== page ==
Immigrants introduce kugel tradition to U.S.

 

Kugels are traditional holiday (and even year-round) decorations originating in Central Europe. First invented by craftsmen in Germany in the Biedermeier period (about 1830), these hollow glass ball ornaments didn’t appear in the United States until the late 1800s, where they are often called “friendship balls.”

Three bright silver kugels in assorted sizes and shapes, some minor areas of finish loss. 2 inches to 5 inches long, Good-Very Good condition, $463. Photo courtesy Bertoia Auctions

Three bright silver kugels in assorted sizes and shapes, some minor areas of finish loss. 2 inches to 5 inches long, Good-Very Good condition, $463. Photo courtesy Bertoia Auctions

The hole left in the glassblowing process is filled with an ornamental brass cap and fastened to the ball with twisted wire, allowing for ease of hanging. The earliest kugels were thick-walled and too heavy to hang on the branches of a tree; instead, they were often hung from the ceiling. Smaller, lighter ornaments were later created to adorn the tannenbaum, sometimes in the shapes of fruits.

The invention of the Bunsen burner in 1855 allowed glassblowers to craft much thinner-walled creations. Modern glass artisans continue to create one-of-a-kind kugels in a full spectrum of colors and broad range of shapes.

According to The Golden Glow of Christmas Past, a non-profit group dedicated to studying the historical and educational background of antique and vintage Christmas items prior to 1966, you should learn as much as you can about kugels before you begin investing in them.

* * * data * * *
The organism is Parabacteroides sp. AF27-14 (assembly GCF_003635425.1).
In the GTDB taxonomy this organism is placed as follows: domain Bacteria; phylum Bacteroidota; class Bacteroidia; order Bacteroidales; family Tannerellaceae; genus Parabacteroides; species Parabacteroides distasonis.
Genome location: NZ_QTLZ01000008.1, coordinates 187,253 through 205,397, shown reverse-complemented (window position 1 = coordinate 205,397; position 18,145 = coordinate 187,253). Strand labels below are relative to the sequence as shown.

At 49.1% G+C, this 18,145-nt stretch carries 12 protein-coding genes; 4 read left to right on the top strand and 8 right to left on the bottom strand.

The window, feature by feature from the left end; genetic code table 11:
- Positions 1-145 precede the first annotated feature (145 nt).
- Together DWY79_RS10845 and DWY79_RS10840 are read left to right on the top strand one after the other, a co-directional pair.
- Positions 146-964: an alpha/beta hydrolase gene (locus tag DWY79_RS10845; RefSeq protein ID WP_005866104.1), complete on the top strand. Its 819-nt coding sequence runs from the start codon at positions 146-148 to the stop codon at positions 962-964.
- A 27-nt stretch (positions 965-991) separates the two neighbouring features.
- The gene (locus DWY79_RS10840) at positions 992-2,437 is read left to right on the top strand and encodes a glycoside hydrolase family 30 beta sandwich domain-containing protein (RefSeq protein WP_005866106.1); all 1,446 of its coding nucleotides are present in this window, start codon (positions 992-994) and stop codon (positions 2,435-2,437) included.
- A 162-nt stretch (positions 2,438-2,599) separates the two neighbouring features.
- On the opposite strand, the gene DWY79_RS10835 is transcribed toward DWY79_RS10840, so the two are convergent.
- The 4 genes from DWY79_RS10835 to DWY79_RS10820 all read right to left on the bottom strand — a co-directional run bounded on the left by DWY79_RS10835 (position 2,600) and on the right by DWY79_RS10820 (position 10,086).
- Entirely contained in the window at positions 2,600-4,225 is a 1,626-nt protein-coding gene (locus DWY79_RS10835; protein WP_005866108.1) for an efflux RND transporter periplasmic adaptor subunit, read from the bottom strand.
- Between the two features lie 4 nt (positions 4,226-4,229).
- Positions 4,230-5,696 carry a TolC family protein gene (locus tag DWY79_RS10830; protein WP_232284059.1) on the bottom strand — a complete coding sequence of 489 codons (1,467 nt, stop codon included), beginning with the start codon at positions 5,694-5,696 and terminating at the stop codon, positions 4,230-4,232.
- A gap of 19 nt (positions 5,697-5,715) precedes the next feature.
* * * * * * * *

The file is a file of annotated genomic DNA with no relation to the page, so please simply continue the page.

Color and form are the keys to desirability and value. The Golden Glow maintains balls are the most common kugel form, but an amethyst colored ball would be uncommon. Grapes are the next most common shape. They were blown in many different molded patterns with the rarest being red and amethyst grapes. Free blown shapes like eggs, pears and Kugel1teardrops are more desirable, especially in more uncommon colors like red and amethyst. Some eggs and balls were blown in a ribbed design that are highly sought after. Rare and hard to find shapes would be artichokes, berry clusters, pinecones and other fruit shapes that were mold blown.

The Golden Glow of Christmas Past is a wealth of information on many Christmas-related collectibles, including angels, belsnickles, books, candy containers, post cards and cards, clip-on ornaments, feather trees, candy and chocolate molds, nativity figures, Victorian ornaments and more.

Each year in July, the group holds a convention in a different host city in the United States that is attended by approximately 600 dedicated Christmas enthusiasts from around the world. Convention activities include an auction, a sales room, lectures, workshops, roundtable discussions, expert panels, displays of members’ collections and more.

Golden Glow spokesman Bill Steely says, “For collectors of antique Christmas, there is no better opportunity to add to their collections than at a Glow convention. There is a wide variety of Christmas available to sell or purchase from many different time periods. No matter what your collecting interest, you will find something rare at a Glow convention.”

Annual Golden Glow membership ($50) includes six issues of the club’s print magazine, attendance and participation in the national convention, networking with and learning from other collectors of antique Christmas, annual membership directory and more. Learn more about antique kugels and other Christmas collectibles by visiting goldenglow.org.

Learn more about The Golden Glow of Christmas Past by contacting info@goldenglow.org or by visiting goldenglow.org.

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